Full of holes

Good morning. It’s Wednesday. The day the music died.

Punxsutawney Phil saw his shadow yesterday so I wouldn’t put away that winter gear quite yet.

Valentine’s Day is coming and that means heart-shaped doughnuts. The most popular doughnut in Massachusetts, according to an analysis of google search results, is the chocolate frosted. But after dinner another favorite rules. I wonder why no one has invented a strawberry shortcake doughnut.

Residents are reporting problems in those new super tall and thin residential skyscrapers in New York. Pipes are leaking, walls are creaking and elevators are stuck. Who says you can never be too tall or thin?

Our own Tom Brady is becoming a mythical character. (We’ll see just how mythical on Sunday.)

And a couple of years ago people were actually complaining that there were too many quality TV shows to watch. The pandemic took care of that. Peak TV is now trough TV. But we do have more episodes of City on a Hill to look forward to.

Let the meter run

Good day, Saturday. The word of the day is grandiloquence.

If you have an Apple TV you already know how bad the remote is. It’s a disaster. Now cable companies, who are also notorious for bad remotes, are offering a slightly better one for the Apple TV. Or, you can do as I did, and just get one of these.

How much of a surcharge should the state tack onto Uber and Lift fares and who should bear the brunt, the rider or the ride-share service? Flat fee or structured? And really, is this the right time to be adding surcharges to a struggling industry? Adam Vaccaro reports that the Legislature and the Governor are all over the map on these questions.

Bus maintenance costs at the MBTA are more than double the national average. So before cutting service, the T should look hard at cutting operating costs. Charles Chieppo and Jim Stergios make the argument in Commonwealth Magazine.

Bill de Blasio’s reviews as mayor of New York are, at best, mixed. With contenders lining up to replace him, the Times notes that, “Several candidates have worked in the de Blasio administration, yet the mayor’s residual unpopularity has given rise to an unusual trend: Most mayoral hopefuls are not necessarily running to the left or right of him, but just far, far away.” Smart.

And this commercial will make you feel GREAT! Also, a little disturbed. (From Turnpike Films.)

Stuck in the middle

It’s Wednesday, Nov 18. The day, in 1978, when the Kool-Aid came out.

It’s that time again. Here are the worst popular passwords of 2020.

The landlord at Quincy Market, Ashkenazy, was over two million dollars behind in payments to the city and had been given notice to pack up and leave. Coleman Herman reports that they’ve paid up and the city is dialing back the threat. But the landlord is still not collecting rent from hard-hit merchants and hasn’t done so since April when the pandemic hit. So something still has to give.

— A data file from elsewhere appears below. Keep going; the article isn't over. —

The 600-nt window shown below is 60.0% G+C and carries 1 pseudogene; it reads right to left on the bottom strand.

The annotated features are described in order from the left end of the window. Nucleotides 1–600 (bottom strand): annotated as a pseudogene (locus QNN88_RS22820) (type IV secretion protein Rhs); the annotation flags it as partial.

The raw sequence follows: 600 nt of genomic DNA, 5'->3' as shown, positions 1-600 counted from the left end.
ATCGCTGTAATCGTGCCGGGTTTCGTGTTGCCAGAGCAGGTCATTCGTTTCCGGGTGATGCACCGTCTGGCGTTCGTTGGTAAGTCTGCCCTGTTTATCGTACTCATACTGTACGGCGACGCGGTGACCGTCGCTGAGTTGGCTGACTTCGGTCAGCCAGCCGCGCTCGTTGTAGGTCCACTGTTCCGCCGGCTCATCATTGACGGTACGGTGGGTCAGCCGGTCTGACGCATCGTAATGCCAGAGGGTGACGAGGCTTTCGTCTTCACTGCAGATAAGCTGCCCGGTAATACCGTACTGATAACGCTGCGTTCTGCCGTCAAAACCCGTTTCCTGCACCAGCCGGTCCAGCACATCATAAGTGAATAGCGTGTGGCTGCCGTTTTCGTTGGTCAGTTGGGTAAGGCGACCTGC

It really is disappointing that free or low-cost testing is not more readily available in Massachusetts at this point. The Governor blames federal constraints but this is a failure all around.

Ryan Bray writes about Roxbury’s own Apache Studios, a hole in the wall on Norfolk Street that helped define the sound of 1980’s.

And speaking of the 80’s, remember this classic update to Who’s On First courtesy of Frank Drebin? “Who fired twice? Once.”

One big nothing burger

Friday arrives. 18 days until the election. Libra clashes with Jupiter.

Curb your Enthusiasm is 20 years old this week. Pretty, pretty good.

It was billed in May as the ‘Greatest political crime in the history of our country.’ But, as it turned out, it wasn’t. But never mind. Americans have a short memory when it comes to bullshit. So how about something more recent like last night’s town meeting? The FBI says QAnon is a terrorist group. But the president, who the FBI reports to and who gets briefed by the FBI, said last night that he knows nothing about them and won’t condemn the group. Ouch. I think I’ve strained my credulity.

One doctor thinks trick or treating is safe. Let the kids have their candy, he says. They’ve had a tough year. I couldn’t agree more.

We knew it was coming but it’s still going to be confusing. MassDOT is beginning to re-number the highway exits to comply with federal milepost numbering standards.

And local morning news anchor Alaina Pinto lost her job because of a cameo as a newscaster in the new Adam Sandler movie. Things might have turned out better if she was able to plug her employer in the movie. But the fictional channel she appeared on was different from the one she worked at.

Lights, camera… action

It’s Monday. Columbus Day.

Michael O’Sullivan thinks Robert De Niro has gone from a raging bull to an aging tool. I guess he must need the money.

Danny McDonald reviews Marty Walsh’s ‘nonrhotic‘ performance in Frederick Wiseman’s four and a half hour documentary on City Hall. Sounds like it would have made a great Netflix series if it had been broken into shorter segments. But I can’t wait to see it.

Veena Dharmaraj and Staci Rubin make the case for more public investment in electric car charging stations in Massachusetts. And speaking of electric cars, a vehicle engineering revolution is underway. Think big skateboard.

75 year old Ian Gillan, lead singer for Deep Purple, is still touring. He estimates that he’s sung ‘Smoke on the Water,’ 2500 times. That sounds low to me. I’ve probably heard it on the radio more times than that.